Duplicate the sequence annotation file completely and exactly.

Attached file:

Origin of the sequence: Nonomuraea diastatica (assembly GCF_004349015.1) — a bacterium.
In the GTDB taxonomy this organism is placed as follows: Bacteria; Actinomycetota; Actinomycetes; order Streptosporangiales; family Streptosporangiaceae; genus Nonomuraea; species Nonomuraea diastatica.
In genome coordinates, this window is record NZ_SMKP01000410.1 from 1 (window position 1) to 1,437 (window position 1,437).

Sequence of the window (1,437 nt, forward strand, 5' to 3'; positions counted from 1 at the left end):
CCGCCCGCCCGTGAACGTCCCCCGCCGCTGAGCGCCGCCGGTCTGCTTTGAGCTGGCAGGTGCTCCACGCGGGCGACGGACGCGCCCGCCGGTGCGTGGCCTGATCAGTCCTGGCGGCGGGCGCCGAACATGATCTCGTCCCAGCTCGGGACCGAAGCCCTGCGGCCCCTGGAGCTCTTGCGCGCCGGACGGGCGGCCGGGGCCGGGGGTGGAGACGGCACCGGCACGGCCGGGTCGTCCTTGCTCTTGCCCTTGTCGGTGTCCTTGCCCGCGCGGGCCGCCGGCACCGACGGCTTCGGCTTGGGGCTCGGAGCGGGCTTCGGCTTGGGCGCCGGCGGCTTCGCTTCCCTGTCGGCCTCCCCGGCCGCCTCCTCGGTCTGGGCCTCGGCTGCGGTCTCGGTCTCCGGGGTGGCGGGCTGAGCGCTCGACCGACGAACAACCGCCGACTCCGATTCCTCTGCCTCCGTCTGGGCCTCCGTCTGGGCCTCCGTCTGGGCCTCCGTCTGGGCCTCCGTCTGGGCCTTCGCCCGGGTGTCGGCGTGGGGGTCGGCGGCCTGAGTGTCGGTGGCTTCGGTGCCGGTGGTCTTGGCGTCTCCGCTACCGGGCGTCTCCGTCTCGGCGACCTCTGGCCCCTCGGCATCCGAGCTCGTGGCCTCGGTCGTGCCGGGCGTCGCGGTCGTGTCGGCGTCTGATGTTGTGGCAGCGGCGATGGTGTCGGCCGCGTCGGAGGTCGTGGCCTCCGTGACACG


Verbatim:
Origin of the sequence: Nonomuraea diastatica (assembly GCF_004349015.1) — a bacterium.
In the GTDB taxonomy this organism is placed as follows: Bacteria; Actinomycetota; Actinomycetes; order Streptosporangiales; family Streptosporangiaceae; genus Nonomuraea; species Nonomuraea diastatica.
In genome coordinates, this window is record NZ_SMKP01000410.1 from 1 (window position 1) to 1,437 (window position 1,437).

Sequence of the window (1,437 nt, forward strand, 5' to 3'; positions counted from 1 at the left end):
CCGCCCGCCCGTGAACGTCCCCCGCCGCTGAGCGCCGCCGGTCTGCTTTGAGCTGGCAGGTGCTCCACGCGGGCGACGGACGCGCCCGCCGGTGCGTGGCCTGATCAGTCCTGGCGGCGGGCGCCGAACATGATCTCGTCCCAGCTCGGGACCGAAGCCCTGCGGCCCCTGGAGCTCTTGCGCGCCGGACGGGCGGCCGGGGCCGGGGGTGGAGACGGCACCGGCACGGCCGGGTCGTCCTTGCTCTTGCCCTTGTCGGTGTCCTTGCCCGCGCGGGCCGCCGGCACCGACGGCTTCGGCTTGGGGCTCGGAGCGGGCTTCGGCTTGGGCGCCGGCGGCTTCGCTTCCCTGTCGGCCTCCCCGGCCGCCTCCTCGGTCTGGGCCTCGGCTGCGGTCTCGGTCTCCGGGGTGGCGGGCTGAGCGCTCGACCGACGAACAACCGCCGACTCCGATTCCTCTGCCTCCGTCTGGGCCTCCGTCTGGGCCTCCGTCTGGGCCTCCGTCTGGGCCTCCGTCTGGGCCTTCGCCCGGGTGTCGGCGTGGGGGTCGGCGGCCTGAGTGTCGGTGGCTTCGGTGCCGGTGGTCTTGGCGTCTCCGCTACCGGGCGTCTCCGTCTCGGCGACCTCTGGCCCCTCGGCATCCGAGCTCGTGGCCTCGGTCGTGCCGGGCGTCGCGGTCGTGTCGGCGTCTGATGTTGTGGCAGCGGCGATGGTGTCGGCCGCGTCGGAGGTCGTGGCCTCCGTGACACG